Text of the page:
tracks across the Steel Bridge and up Holladay Street through the Lloyd
District follow the right-of-way of the city's first electric streetcar
line -- the Willamette Bridge Railway Co.
of 1889. A portion of the MAX line
along Interstate Avenue also retraces one of this company's first electric
- Portions of the
Portland Streetcar route include past
city streetcar rights-of-way on 11th Avenue and on Northrup Street,
while its 10th Avenue trackage traces part of the former path of the
Oregon Electric line between Portland
- The Willamette
Shore Trolley excursion line between Portland and Lake Oswego
follows the former Jefferson Street branch of the Southern Pacific Railroad,
which operated Red Electric interurbans
on the route from 1915 to 1929. One of the old streetcars that operated
on this route, #813, was a 1930s-vintage Brill Master Unit streamlined
car built for Portland's 42" gauge Broadway streetcar line. After
leaving this service in 1950, it was converted to standard gauge and
used on the interurban service to Bellrose and Oregon City until 1958.
- A section of the old SP right-of-way,
from SW Sheridan to Lowell, is now part of the Portland
Streetcar network, and
transit planners would like to eventually extend the route all the way
to Lake Oswego.
Pacific Railroad freight trains between Portland and Milwaukie
follow the route of the Portland & Oregon
City Railway, which dates back to the early
1900s. This line, in 1958, hosted the last streetcar or
interurban service in the Portland area until the opening of MAX
in 1986. An extension of the Springwater Trail, paralleling this route
between the city's Sellwood neighborhood and OMSI, opened in 2002.
- Another trail segment
opened in November 2006 along the old Portland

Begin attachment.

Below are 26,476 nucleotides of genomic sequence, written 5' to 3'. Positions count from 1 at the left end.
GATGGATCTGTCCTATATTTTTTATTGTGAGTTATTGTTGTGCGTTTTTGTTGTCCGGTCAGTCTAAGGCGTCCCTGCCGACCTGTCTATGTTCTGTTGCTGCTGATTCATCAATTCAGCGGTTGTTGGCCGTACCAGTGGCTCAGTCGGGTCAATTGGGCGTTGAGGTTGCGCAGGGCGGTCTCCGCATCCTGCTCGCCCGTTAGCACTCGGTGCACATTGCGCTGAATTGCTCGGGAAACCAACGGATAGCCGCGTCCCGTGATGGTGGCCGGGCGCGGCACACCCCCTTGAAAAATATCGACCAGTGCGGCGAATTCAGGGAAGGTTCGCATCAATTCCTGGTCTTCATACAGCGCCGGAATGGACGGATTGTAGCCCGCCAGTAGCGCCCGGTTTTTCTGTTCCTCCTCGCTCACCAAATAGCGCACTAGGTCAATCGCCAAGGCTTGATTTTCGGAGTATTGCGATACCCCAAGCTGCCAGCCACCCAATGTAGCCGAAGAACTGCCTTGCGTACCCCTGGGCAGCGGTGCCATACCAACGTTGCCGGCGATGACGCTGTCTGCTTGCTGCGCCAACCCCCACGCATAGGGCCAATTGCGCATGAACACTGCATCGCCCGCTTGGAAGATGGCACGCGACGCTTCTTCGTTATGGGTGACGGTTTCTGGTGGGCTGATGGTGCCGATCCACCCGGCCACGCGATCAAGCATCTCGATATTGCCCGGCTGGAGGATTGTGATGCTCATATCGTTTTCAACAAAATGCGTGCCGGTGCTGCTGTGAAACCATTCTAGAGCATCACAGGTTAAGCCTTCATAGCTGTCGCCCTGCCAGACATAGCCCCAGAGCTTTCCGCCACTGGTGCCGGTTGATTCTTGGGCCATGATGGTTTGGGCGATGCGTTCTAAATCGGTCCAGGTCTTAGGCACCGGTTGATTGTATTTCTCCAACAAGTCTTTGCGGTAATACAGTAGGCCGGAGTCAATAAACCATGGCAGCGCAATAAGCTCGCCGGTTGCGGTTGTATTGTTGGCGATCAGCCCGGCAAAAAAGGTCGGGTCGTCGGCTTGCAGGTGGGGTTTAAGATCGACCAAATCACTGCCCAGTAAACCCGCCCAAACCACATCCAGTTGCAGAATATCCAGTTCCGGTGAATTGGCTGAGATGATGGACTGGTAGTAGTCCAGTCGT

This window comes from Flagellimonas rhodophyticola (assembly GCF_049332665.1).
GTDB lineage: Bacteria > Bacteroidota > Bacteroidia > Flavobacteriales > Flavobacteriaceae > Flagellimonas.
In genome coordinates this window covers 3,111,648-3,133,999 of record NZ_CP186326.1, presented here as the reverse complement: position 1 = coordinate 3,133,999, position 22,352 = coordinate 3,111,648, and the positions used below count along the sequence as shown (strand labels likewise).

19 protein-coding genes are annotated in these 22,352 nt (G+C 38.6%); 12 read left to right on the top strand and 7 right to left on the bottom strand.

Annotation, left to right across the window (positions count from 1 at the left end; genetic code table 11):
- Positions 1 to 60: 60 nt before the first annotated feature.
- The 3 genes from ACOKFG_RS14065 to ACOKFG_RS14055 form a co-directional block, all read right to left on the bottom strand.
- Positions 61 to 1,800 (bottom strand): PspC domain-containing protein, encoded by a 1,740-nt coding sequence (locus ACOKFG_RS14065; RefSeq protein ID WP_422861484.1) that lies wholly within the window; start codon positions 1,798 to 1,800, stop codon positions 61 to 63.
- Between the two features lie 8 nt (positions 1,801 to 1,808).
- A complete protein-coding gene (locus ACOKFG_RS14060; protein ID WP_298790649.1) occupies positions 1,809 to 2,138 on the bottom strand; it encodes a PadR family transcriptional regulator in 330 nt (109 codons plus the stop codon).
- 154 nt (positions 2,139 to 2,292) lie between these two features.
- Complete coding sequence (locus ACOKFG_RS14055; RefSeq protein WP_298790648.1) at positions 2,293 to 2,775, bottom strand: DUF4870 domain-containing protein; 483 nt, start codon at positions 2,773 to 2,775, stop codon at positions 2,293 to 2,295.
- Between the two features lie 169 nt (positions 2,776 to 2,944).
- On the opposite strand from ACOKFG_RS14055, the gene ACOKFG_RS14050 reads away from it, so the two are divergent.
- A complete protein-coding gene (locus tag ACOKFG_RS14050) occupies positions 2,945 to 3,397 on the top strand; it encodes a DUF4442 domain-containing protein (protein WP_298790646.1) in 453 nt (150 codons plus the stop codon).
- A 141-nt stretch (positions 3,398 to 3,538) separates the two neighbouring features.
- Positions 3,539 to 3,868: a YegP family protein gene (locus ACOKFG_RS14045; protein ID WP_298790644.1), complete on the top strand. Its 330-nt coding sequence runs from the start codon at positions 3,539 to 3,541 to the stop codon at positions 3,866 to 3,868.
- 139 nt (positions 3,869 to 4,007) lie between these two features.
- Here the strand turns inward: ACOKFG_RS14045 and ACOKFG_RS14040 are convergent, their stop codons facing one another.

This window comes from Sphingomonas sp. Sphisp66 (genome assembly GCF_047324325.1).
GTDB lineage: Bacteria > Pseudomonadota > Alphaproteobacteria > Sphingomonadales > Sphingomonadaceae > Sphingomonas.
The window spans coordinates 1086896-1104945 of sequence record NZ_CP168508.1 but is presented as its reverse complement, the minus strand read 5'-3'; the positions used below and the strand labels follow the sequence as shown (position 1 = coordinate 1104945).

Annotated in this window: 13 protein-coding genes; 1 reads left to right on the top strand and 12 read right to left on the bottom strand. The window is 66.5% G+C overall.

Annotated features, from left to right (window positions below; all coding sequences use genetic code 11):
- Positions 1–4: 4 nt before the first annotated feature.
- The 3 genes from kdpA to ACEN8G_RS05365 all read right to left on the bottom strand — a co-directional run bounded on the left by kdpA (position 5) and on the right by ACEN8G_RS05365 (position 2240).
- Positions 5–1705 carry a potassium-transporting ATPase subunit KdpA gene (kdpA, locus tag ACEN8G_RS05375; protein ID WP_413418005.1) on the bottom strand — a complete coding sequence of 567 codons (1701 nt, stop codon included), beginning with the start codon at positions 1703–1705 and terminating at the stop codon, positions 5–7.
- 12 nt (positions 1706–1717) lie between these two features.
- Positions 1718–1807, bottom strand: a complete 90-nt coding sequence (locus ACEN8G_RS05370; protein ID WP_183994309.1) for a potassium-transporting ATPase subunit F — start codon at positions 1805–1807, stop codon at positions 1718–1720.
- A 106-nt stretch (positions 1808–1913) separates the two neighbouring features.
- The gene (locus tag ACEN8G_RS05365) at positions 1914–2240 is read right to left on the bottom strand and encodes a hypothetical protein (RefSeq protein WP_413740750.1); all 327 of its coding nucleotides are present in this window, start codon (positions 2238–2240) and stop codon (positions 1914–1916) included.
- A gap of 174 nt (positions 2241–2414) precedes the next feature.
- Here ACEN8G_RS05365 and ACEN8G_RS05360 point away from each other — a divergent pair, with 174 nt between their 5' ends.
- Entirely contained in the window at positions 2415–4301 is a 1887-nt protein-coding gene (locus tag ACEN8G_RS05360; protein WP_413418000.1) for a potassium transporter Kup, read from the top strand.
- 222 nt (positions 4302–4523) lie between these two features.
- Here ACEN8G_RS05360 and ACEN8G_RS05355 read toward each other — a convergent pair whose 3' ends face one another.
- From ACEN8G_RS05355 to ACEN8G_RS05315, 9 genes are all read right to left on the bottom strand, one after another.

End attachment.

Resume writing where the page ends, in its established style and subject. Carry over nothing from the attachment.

Railway Light and Power Co. right-of-way
where it crosses Johnson Creek, McLoughlin Blvd. and the Union Pacific
(ex-SP) Portland-Eugene main line. The "Three Bridges" project
included new overpasses built around the old railroad abutments.
- The former SP portions of
the new Westside Express Service
or WES route, from Beaverton to
Tigard, were part of the extensive Red Electric
interurban network that operated from 1915 to 1929. The former BN portions,
from Tigard to Wilsonville, were part of the Oregon Electric interurban
system that operated until 1933.
- The new MAX Orange Line between downtown Portland and the Lake Grove district of Milwaukie includes portions of both the old Portland streetcar system and the former Portland & Oregon
City Railway. The ROW along SE 17th Avenue passes the site of the old Center Street streetcar shops, while the segment between SE River Road and SE Park Avenue in Milwaukie is part of the old Oregon City interurban line This segment also includes the Trolley Trail, a multi-use trail that follows the old interurban ROW from Milwaukie to Gladstone.
- The proposed MAX line between Portland and Tigard/Tualatin is projected to use a portion of the P&W, ex-SP Tillamook Branch right-of-way from Tigard to Tualatin.